We have reached a point in our society where it’s becoming increasingly difficult to say anything without offending someone. That means a lot of us also spend time being offended. Prime example of how we choose to make life harder than it needs to be. Yes, I said “choose.” While we can’t control what others say, we can control how we respond.
We live in a country of free speech, but we no longer even know what that means. I was curious myself, so I took the liberty of looking it up. On uscourts.gov there is an easy to follow explanation of the First Amendment, which is too long to add here, but I can tell you that it does not include anything that indicates that people are not allowed to say things that others don’t agree with or don’t like. We have seemingly lost sight of this. Why? Our ego. We put the emphasis on ourselves when analyzing how what everyone else does relates back to us.
For many years children have been taught that they can be anything they want to be and that their happiness is a priority. Parents often say “I just want them to be happy,” which often leads to manipulating situations to preserve their happiness. These children become adults and must cope with the cruel reality that no matter how hard they try, things aren’t always going to go their way and their happiness isn’t a concern to most people. Their sense of entitlement then carries over into everyday activities and interactions with others.
We either are offended or run into offended people frequently. You could probably scroll through your newsfeed and find 10 examples of people being offended in the first two minutes of looking. Being offended takes energy. Precious emotional energy is wasted on creating resistance with negative thoughts, feelings and actions which have physical consequences. Immediately you are hurting yourself more than those words ever could.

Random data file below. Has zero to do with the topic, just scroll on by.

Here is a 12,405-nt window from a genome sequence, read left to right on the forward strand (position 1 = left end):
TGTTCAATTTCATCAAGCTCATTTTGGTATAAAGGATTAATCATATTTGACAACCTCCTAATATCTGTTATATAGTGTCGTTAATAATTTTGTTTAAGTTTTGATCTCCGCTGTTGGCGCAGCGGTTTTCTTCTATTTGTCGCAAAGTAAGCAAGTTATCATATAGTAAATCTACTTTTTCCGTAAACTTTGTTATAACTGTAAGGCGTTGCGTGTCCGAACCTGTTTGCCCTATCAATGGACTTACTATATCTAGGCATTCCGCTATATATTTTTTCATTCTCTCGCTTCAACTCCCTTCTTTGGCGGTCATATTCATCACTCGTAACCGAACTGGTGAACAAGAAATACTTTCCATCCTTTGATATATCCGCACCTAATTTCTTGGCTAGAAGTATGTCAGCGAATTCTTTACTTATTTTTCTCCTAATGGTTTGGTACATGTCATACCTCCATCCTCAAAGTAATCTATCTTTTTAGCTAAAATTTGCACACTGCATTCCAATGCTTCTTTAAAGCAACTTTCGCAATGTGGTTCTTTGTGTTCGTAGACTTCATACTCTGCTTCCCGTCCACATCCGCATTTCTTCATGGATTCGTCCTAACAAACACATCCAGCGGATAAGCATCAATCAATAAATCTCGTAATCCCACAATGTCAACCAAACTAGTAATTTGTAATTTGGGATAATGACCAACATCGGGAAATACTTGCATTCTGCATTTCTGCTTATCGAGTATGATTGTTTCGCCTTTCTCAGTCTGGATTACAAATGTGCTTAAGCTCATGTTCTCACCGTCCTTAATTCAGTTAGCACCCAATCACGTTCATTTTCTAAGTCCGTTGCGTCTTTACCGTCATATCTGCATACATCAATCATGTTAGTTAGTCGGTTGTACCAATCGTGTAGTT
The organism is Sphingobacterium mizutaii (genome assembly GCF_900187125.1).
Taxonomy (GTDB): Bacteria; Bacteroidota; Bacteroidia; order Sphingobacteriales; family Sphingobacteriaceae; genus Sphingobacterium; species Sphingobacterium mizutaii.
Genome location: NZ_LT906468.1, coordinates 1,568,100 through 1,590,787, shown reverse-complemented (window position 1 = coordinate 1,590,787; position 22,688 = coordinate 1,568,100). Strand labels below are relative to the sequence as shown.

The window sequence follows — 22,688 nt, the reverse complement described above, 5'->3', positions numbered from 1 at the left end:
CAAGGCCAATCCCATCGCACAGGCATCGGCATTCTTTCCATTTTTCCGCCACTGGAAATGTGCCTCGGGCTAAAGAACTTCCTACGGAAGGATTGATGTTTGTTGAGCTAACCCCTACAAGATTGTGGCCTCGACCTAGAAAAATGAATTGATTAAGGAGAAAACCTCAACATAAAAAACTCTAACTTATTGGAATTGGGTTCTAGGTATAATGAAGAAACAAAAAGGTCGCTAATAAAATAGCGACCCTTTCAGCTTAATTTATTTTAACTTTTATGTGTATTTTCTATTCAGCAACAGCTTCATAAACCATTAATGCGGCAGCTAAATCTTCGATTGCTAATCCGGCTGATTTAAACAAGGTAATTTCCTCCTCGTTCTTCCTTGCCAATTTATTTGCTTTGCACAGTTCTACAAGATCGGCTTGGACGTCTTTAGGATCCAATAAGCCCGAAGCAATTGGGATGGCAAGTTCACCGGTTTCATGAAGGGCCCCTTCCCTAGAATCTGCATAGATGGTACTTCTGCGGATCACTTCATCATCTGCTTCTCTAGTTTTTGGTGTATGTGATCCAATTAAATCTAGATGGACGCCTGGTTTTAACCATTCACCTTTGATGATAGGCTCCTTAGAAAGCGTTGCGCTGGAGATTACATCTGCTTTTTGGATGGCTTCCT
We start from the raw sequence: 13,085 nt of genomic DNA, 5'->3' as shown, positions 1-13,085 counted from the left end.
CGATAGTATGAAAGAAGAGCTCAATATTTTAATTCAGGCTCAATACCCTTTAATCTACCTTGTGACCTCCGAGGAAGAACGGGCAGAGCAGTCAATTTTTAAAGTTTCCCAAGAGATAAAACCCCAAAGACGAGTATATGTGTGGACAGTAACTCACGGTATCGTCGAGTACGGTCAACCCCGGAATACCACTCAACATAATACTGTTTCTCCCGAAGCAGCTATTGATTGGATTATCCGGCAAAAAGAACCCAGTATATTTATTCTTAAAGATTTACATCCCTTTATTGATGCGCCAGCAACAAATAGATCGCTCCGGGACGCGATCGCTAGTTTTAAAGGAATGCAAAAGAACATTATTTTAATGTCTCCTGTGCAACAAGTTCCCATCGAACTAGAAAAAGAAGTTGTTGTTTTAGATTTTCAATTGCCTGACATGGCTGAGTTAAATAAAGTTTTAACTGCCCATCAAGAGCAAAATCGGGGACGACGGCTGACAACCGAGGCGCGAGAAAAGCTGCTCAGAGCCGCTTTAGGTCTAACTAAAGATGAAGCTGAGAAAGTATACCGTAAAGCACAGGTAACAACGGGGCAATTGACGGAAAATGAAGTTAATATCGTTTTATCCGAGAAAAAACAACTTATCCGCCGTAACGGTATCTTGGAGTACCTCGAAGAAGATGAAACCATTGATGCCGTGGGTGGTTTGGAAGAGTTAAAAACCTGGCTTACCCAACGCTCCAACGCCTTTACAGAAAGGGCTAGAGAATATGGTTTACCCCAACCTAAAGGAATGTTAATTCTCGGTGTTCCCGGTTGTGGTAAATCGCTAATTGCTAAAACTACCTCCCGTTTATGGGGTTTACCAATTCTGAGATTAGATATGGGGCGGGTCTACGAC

How do we avoid being offended? We can choose how we process and respond to what is said by others. We can’t control what others say and do, but that doesn’t stop us from trying like hell. This is resistance that wreaks havoc on our body and mind. It causes an overproduction of cortisol that contributes to anxiety, weight gain, fatigue, etc. Is anyone worth allowing this to happen to ourselves? I vote no. Words are only as powerful as the power we give them. When we choose to let them get to us, it’s because we lack confidence within ourselves regarding the topic.
Try following these four tips:
- Learn how to laugh at yourself. I have lived 39 years hearing dumb blonde jokes. Whatever. Do I believe that I am dumb because I am blonde? No, I don't. Do I think sometimes I fit the bill? Sure do! It makes for a good laugh, which is great for your health.
- Accept that happiness is a choice. No one is responsible for your happiness but you, so choose to be happy. Choose to ignore the background noise of whatever is being said that you find ridiculous. Move on. Your happiness isn’t everyone else’s priority.
- Don’t play the victim. The whole world is not out to get you. The truth is that what people say and do most often have nothing to do with you. Don’t make it about you if it’s not.
- Determine how much you value the opinion of the person who you feel offended by. Do you respect them? Are they your friend? If they aren’t, don’t give them a second of your time and energy. Save it for those who really matter to you.
By celebrating our freedoms and finding our own self-confidence and worth, we can limit the amount of resistance in our lives and continue on a path of happiness.
Jill Sodini, Founder of Habitual Health By Jill, is a Certified Health Coach, author and speaker. She provides realistic strategies for sustainable habit change regardless of the topic. With over 20 years of work experience and education in the field of health and wellness, Jill is an expert in providing the right system, support and accountability to obtain desired health. Contact Jill to take control of your life.